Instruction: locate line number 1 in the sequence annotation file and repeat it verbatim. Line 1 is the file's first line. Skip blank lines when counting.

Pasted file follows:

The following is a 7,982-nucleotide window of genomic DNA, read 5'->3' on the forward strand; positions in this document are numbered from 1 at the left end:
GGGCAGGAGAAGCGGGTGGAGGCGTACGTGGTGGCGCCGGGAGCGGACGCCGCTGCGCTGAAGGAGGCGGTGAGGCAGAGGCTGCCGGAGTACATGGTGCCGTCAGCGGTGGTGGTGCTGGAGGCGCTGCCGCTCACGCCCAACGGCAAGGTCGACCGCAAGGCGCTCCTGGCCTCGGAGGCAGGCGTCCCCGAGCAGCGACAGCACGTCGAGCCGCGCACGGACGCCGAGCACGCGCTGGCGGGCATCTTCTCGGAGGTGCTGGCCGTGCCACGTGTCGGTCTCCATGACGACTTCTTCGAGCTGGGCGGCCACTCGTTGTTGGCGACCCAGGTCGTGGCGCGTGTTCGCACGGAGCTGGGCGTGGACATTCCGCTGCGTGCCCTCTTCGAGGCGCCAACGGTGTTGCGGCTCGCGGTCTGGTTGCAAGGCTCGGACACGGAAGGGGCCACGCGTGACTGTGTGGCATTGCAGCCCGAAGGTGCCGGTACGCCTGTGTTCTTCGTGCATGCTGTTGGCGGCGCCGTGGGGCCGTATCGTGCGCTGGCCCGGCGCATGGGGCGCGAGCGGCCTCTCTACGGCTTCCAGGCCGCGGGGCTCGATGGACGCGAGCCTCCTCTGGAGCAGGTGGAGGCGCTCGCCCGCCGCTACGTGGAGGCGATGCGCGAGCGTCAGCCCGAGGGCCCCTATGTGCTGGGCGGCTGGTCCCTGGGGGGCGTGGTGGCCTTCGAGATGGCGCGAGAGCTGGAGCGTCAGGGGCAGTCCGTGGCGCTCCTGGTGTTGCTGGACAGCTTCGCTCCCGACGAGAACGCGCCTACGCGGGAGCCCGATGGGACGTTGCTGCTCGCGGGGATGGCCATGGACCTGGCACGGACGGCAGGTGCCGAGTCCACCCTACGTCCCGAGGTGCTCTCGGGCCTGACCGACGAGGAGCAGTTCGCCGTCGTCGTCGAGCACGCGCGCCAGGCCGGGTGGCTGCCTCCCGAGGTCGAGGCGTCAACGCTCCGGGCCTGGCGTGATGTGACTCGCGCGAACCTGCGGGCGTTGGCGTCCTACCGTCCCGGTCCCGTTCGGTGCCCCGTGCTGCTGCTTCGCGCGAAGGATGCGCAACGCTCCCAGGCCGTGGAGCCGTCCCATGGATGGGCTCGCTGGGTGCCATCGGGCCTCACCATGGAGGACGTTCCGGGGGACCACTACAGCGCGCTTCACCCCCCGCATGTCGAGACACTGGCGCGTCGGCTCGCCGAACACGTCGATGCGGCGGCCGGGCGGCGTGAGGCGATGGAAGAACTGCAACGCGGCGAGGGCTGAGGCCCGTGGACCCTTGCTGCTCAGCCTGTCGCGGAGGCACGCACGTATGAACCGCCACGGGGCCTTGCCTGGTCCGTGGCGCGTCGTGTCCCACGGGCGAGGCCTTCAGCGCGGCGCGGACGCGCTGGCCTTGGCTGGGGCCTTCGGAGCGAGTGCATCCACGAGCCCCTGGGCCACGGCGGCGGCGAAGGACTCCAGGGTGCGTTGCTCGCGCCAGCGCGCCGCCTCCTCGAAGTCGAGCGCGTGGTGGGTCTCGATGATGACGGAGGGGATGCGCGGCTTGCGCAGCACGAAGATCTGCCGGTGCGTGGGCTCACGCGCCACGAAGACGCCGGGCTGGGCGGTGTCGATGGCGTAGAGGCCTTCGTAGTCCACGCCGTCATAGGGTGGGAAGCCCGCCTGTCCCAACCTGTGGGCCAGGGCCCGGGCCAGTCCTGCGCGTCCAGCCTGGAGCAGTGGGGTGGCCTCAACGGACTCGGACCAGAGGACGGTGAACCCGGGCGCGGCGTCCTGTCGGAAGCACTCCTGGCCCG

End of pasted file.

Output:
The following is a 7,982-nucleotide window of genomic DNA, read 5'->3' on the forward strand; positions in this document are numbered from 1 at the left end: